The key to all the EU's regulation is making sure than a healthy wholesale market exists. For ISPs, this means LLU and occasionally inspecting peering agreements between the companies that provide the physical infrastructure of the internet. Without proper supervision some companies could, at least in theory, start offering their own private interwebs and thus ensuring exclusivity. Imagine one of the behemoths buying a film or TV studio.

      For mobile, this means the ability to choose a separate company to provide roaming services. I'm already in my second year of no roaming charges for calls, and this is on a German PAYG card. When visiting the UK I already have a dedicated SIM for data only, but wouldn't it be even easier to use my existing one but choose the same UK provider? On modern infrastructure phone calls have negligible marginal cost for providers, which is why they were so loathe to lose the free money they were making on roaming, but data may remain a permanent bottleneck (we'll always want to watch films using more bandwidth than is available on any particular cell). This would restrict investment because of the promise of negative returns without some kind of a cap. A wholesale market provides space for third parties to provide additional capacity. Got a low-data UK PAYG and visiting France? Why not buy 2GB for 1 week for 1 Euro directly from Orange France as opposed to whatever gouging your own provider has to offer? Arbitrage should lead to prices consolidating around a sustainable level over time.

      Net neutrality has been a largely hysterical sideshow, though it did raise some important issues. But, at the end of the day, does it really come down to being encouraged to use the streaming service of your ISP over something like Watchever?

  4. Graham Marsden

    "The European Parliament is essentially tossing a hot potato...

    " to the Body of European Regulators, national regulators, and the courts, who will have to decide how these spectacularly unclear rules will be implemented."

    And, no doubt, the British regulators will (under pressure from the Government) Gold Plate them such that the big players in the industry (in exchange for a few lucrative Directorships) get a free pass to do what the hell they like and all the little people get shafted...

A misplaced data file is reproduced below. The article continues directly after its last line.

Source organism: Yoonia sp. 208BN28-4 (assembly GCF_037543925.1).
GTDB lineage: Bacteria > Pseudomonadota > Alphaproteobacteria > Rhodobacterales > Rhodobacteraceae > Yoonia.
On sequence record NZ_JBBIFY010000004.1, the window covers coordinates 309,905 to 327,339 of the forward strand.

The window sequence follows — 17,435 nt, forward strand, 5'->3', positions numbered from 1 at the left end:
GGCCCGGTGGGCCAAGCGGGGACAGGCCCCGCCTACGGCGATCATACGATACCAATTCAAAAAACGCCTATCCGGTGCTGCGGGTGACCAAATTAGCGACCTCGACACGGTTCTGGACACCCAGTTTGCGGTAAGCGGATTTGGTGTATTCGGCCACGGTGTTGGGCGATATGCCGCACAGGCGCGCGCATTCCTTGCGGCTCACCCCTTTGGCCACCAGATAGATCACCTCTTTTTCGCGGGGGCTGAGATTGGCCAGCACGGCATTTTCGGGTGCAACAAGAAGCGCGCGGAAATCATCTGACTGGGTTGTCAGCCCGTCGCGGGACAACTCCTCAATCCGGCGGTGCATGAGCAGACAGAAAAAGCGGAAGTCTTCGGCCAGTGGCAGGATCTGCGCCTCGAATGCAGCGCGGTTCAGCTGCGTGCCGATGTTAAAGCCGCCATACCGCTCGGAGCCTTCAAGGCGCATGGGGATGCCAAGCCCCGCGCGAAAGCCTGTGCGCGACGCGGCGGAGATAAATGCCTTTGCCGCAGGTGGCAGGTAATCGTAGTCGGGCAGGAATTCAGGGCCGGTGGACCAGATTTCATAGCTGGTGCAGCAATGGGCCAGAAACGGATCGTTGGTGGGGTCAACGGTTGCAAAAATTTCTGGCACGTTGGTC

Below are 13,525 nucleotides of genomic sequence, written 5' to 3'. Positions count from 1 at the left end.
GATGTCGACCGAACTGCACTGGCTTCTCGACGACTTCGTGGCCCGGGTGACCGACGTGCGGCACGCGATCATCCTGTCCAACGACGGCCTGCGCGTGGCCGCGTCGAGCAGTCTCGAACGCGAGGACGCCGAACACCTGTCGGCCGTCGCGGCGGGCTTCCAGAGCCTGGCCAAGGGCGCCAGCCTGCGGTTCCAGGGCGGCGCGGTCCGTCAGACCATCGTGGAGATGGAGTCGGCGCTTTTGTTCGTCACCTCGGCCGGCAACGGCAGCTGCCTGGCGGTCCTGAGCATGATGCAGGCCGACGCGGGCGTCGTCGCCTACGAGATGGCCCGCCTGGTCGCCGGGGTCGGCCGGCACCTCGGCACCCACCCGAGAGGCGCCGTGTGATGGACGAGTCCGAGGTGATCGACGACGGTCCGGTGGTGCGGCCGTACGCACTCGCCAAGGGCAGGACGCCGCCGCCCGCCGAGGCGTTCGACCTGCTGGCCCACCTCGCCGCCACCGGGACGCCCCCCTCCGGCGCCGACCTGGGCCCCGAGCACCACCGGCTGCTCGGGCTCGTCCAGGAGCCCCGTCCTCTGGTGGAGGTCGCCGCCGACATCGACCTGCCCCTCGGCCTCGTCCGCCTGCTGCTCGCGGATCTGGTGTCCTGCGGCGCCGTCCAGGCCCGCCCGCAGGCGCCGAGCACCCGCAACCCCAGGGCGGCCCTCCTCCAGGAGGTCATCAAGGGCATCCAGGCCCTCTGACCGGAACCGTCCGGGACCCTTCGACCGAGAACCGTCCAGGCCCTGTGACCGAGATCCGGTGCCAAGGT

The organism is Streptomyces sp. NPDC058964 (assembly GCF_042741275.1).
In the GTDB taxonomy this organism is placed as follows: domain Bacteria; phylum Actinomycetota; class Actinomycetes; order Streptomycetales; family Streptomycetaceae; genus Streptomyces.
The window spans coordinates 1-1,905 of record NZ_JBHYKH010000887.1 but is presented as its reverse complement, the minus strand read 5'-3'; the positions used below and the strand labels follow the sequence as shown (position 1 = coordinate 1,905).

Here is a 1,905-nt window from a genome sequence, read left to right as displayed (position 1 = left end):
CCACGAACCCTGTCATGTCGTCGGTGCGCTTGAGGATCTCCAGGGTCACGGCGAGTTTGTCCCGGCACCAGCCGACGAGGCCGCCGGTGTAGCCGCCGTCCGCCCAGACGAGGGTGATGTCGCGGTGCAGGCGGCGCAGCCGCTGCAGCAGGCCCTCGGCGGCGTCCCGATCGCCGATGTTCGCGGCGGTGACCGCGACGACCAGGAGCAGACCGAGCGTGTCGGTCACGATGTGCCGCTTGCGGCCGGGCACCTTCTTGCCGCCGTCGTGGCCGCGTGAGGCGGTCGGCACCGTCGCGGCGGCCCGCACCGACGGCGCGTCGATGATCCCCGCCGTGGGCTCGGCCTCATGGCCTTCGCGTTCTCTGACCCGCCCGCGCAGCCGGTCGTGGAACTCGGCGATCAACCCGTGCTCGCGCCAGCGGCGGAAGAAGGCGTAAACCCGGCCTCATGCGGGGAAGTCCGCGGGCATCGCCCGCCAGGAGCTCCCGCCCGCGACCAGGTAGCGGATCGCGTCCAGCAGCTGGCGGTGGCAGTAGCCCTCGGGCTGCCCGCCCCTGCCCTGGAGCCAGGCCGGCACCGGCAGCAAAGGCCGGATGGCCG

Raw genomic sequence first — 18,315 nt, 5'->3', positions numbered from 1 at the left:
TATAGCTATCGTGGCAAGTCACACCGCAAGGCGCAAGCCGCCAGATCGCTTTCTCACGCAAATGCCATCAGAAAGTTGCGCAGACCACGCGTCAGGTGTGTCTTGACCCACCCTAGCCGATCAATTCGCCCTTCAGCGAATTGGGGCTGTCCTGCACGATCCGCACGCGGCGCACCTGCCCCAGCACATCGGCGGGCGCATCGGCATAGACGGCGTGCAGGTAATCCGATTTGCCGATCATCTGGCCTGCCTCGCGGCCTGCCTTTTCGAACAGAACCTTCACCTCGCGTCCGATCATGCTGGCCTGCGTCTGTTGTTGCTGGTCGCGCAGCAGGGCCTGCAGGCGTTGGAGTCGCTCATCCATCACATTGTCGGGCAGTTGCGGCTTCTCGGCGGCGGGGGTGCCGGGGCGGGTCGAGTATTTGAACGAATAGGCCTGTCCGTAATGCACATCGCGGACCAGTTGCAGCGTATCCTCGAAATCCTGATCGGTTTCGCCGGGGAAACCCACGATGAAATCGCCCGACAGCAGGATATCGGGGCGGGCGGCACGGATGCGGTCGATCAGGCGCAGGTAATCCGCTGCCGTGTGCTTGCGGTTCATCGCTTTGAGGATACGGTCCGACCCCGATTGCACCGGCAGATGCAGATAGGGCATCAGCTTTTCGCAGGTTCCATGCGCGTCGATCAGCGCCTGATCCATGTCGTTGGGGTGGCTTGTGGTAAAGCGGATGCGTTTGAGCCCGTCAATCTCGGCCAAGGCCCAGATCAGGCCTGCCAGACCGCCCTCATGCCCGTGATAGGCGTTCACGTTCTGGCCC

1. chris121254

      Re: "The European Parliament is essentially tossing a hot potato...

      no they wont if we stop them! also ant we leaving the EU soon anyway

    2. Anonymous Coward
      Anonymous Coward

      Re: "The European Parliament is essentially tossing a hot potato...

      you may want to look at this before commenting

      1. Mike Pellatt

        Re: "The European Parliament is essentially tossing a hot potato...

        I looked.

        It's 3 years old. A couple of decades, or more, in "Internet Time" (I feel dirty for saying that....)

        Legislation trumps any voluntary code.

        So the point is ?

  5. cyrus

    Two tier

    Looked like two beir for a sec and I thought it sounded like a good idea. Oh well the icon thought it sounded good too.

  6. Your alien overlord - fear me

    Why is everyone moaning about two-tier internet speed etc. A few years ago (and maybe even today), with ADSL you could pay £x for upto 2 Meg, £y for upto 8 meg. It meant ISP's could charge for the geeks downloading movies etc (cos back then, only they really knew how) and break even on Average Joe and Joan just surfing and shopping.

    This is what will happen again. You want fast speed, pay for it. It's the same with cars. You get the cheap Smart ForTwo and can only go upto 60mph or you pay big bucks for a Porsche 911 which can go more than three times that.

    As long as ISP's give a realistic choice it's not a problem.

    1. Markablejones

      You're only looking at the end user side of the ISP market